What's more, classroom instruction has changed. Class time is no longer devoted to providing information for students; instead it is devoted to the analysis of information absorbed prior to class. The Internet and other forms of electronic information have changed the academic library and enhanced its quality. There is less need for faculty or students to visit the physical place. A high-quality academic library used to be defined by the quantity of its holdings. Today it is defined by the quantity of its access to information. The difference is enormous. Every high-quality academic library has enough money to join exclusive "information networks" where holdings are shared with one another.
Networks of academic libraries are transnational, and cover university libraries in Europe, Asia, and North America. Access to information is what separates the excellent libraries from the mediocre. All academic services, both teaching and bibliographic, are delivered though broadband facilities. Rankings of universities, in fact, now include the size of a university's bandwidth (figure 1 from www.asiaweek.com). Universities with low bandwidth cannot compete in quality with universities with large bandwidth.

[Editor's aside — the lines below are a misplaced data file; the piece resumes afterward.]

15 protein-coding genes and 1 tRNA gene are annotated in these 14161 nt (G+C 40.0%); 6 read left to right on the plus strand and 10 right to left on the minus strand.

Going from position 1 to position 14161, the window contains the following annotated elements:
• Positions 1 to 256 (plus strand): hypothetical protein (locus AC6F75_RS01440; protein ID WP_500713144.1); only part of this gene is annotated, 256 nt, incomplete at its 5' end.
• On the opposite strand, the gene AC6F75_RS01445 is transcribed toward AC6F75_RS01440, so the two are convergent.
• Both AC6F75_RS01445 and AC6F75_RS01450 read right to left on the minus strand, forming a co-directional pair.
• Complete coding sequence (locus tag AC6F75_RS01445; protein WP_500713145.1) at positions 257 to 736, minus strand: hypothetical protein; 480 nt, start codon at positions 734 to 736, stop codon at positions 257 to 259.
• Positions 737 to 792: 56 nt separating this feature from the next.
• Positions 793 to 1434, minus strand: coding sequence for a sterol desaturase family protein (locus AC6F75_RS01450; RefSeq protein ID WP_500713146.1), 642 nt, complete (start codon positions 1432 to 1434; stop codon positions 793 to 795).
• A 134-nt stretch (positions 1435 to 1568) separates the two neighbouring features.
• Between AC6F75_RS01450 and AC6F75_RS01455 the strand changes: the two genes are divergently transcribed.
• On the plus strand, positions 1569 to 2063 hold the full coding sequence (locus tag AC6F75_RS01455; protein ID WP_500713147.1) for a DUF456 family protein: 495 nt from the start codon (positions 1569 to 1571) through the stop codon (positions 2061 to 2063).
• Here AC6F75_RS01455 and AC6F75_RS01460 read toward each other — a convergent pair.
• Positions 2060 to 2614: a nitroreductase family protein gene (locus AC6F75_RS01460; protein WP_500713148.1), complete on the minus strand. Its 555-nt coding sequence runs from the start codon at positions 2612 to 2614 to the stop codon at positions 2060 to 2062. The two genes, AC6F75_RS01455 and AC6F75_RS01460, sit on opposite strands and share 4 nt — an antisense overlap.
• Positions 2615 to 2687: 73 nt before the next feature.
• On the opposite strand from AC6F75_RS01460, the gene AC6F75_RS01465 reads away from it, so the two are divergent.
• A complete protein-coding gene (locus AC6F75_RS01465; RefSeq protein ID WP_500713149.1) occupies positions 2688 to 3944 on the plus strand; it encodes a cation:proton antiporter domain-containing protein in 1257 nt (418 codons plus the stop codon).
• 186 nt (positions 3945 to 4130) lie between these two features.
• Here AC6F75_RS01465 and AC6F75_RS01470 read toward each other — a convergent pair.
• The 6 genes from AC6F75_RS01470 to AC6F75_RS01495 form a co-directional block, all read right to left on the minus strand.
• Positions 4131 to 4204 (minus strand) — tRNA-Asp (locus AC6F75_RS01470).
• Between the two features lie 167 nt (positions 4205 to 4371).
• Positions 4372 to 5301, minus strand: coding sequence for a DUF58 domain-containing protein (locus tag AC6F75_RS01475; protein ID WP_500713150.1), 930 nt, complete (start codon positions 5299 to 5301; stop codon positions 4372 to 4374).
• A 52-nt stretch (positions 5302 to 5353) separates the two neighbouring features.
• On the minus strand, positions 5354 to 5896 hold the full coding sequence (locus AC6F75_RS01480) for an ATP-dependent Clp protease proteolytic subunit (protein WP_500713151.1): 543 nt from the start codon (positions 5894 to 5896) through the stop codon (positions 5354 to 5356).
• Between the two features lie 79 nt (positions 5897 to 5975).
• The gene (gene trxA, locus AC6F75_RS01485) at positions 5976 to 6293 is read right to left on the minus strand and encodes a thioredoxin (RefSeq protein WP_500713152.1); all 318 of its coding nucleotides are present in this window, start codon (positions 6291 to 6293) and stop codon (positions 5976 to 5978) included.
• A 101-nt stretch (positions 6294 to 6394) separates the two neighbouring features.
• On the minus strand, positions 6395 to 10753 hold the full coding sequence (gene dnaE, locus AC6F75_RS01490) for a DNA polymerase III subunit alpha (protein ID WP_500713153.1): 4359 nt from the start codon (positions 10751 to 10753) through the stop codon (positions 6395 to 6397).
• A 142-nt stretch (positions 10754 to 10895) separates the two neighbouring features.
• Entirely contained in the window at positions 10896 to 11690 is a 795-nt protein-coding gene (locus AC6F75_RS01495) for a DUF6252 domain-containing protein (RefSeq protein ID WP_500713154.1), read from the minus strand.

A third common ambition of universities worldwide is to improve equity, that is, to offer scholarships and fellowships to the able students from impoverished families or disadvantaged regions. Many first-class universities will have enough resources to offer scholarships to about one student in three, over and above what may be available through public resources.